Friday, February 7, 2014

January 2014: AJSN Well Over 20 Million Again as Lower Unemployment Rate Attracts Job Interest

When I saw this morning’s Bureau of Labor Statistics Employment Situation Summary, I glanced at a few numbers and thought “another lousy month.”  Yes, it was that, but a few things in the report are worthy of note.

First, the main factor pushing the American Job Shortage Number up to 20.6 million was the number of unemployed, which, not seasonally adjusted, rose almost 900,000.  Second, the count of people wanting to work but not technically jobless due to not looking for at least a year soared over 400,000, while those claiming to have no interest in employment fell almost 400,000.  Those together show just how non-binding these categories are for many, in particular that some who claim they don’t want to see the inside of a workplace may reconsider when they think their chances might be better.  Third, offsetting the poorish job increase data, four key secondary factors showed real improvement.  The number of people unemployed for 27 weeks or longer dropped 232,000, those working part-time for economic reasons plunged 514,000, the labor force participation rate increased to 63.0%, and the employment to population ratio went up to 58.8%.  These numbers have not been getting much better lately, and while still inferior, could be the start of something.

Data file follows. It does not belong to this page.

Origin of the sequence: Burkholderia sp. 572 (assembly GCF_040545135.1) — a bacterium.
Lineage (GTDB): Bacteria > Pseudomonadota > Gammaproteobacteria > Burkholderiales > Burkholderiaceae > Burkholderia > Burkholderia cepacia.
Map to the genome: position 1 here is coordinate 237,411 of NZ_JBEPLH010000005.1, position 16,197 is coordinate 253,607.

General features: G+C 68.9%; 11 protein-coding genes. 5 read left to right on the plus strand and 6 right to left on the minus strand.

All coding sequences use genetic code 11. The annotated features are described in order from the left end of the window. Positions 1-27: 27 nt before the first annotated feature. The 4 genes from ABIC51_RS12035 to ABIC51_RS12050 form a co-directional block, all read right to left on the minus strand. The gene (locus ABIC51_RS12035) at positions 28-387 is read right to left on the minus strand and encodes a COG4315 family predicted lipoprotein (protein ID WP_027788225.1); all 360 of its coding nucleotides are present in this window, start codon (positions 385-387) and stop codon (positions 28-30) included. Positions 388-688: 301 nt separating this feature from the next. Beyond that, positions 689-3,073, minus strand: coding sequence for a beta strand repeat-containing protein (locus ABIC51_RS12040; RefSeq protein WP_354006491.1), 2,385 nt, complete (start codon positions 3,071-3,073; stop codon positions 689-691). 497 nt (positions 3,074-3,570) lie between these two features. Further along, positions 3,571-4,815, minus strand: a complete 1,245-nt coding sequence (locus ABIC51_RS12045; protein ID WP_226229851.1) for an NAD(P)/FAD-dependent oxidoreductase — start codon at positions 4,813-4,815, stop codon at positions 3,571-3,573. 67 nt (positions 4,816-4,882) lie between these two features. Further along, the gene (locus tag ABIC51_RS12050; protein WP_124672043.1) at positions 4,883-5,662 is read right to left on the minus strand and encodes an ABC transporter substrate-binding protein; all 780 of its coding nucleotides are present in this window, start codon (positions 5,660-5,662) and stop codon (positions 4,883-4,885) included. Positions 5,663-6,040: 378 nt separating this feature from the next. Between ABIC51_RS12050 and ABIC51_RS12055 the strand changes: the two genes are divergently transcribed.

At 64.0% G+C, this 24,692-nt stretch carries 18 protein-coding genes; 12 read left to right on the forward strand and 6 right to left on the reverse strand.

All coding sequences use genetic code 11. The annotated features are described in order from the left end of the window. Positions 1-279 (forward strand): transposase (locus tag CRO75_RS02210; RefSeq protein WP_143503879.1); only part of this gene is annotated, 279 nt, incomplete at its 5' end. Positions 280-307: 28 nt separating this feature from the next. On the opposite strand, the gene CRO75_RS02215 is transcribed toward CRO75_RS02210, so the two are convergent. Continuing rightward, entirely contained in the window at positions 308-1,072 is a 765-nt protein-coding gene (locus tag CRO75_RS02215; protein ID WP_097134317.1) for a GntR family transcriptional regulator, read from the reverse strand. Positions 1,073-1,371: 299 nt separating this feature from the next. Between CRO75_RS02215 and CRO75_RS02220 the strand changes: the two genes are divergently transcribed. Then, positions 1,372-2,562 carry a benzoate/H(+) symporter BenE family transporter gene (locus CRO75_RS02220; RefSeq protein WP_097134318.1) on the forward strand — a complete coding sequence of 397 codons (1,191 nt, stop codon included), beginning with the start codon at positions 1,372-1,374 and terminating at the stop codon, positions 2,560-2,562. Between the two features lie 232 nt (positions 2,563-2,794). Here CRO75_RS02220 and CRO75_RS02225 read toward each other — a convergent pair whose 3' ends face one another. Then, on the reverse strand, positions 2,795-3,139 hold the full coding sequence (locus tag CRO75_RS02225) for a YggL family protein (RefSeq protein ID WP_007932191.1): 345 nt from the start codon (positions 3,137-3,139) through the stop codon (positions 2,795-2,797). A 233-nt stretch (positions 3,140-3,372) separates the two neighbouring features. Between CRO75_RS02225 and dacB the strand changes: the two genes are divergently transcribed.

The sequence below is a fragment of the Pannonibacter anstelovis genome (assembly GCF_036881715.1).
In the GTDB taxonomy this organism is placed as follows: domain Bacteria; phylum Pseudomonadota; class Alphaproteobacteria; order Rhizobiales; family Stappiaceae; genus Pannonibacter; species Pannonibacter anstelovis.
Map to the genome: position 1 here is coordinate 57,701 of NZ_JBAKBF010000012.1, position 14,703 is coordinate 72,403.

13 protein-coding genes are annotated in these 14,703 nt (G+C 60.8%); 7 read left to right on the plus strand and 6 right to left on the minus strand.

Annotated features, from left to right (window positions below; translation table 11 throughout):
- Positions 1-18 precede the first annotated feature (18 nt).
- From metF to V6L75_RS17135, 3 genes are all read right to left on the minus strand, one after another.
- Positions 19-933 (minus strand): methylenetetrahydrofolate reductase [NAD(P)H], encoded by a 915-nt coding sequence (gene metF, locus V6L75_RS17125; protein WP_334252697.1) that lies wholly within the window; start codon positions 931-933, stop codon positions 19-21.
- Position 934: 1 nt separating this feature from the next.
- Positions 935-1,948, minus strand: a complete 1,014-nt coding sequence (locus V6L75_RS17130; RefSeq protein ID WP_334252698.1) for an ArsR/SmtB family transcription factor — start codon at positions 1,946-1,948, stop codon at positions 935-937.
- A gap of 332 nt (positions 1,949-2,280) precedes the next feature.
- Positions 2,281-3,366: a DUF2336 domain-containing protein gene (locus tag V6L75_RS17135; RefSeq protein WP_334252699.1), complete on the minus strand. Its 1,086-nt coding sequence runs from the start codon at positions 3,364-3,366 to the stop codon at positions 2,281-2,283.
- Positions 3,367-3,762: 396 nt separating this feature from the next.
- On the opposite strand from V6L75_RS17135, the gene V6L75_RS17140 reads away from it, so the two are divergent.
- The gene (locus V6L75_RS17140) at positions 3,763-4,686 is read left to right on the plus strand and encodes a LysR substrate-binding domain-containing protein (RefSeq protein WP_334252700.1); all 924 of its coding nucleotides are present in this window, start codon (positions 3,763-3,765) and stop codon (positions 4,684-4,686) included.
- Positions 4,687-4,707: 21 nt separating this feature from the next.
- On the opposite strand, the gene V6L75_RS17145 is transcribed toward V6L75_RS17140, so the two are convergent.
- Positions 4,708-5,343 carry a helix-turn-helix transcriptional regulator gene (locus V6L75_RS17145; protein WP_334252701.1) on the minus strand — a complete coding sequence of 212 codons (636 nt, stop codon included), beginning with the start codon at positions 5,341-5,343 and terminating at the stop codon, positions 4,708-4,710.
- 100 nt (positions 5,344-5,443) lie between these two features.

The AJSN components for January are as follows:

Other changes from December include 80,000 fewer discouraged workers, 101,000 more in school or training, and 222,000 more in institutions, in the military, or falling through the statistical cracks.  The non-seasonally-adjusted unemployment rate increased from 6.5% to 7.0%.

Compared with a year ago, when the AJSN was almost 22.4 million, the American employment situation has substantially improved.  Since January 2013, unemployment is down 2.3 million, and the group of those wanting to work but having not looked for at least a year lost almost 300,000, but over three million more claim no interest in employment, and almost 4 million more were non-civilian, institutionalized, or not accounted for. 

Yes, with the number of jobs added once again not covering population increase, January was a poor month.  We will see, though, if the improvement in the long-term jobless and involuntary part-time workers will continue.  If it does, times may truly be improving.  If those figures bounce back to where they were in the fall, we will be left with no reason to see progress in American jobs.

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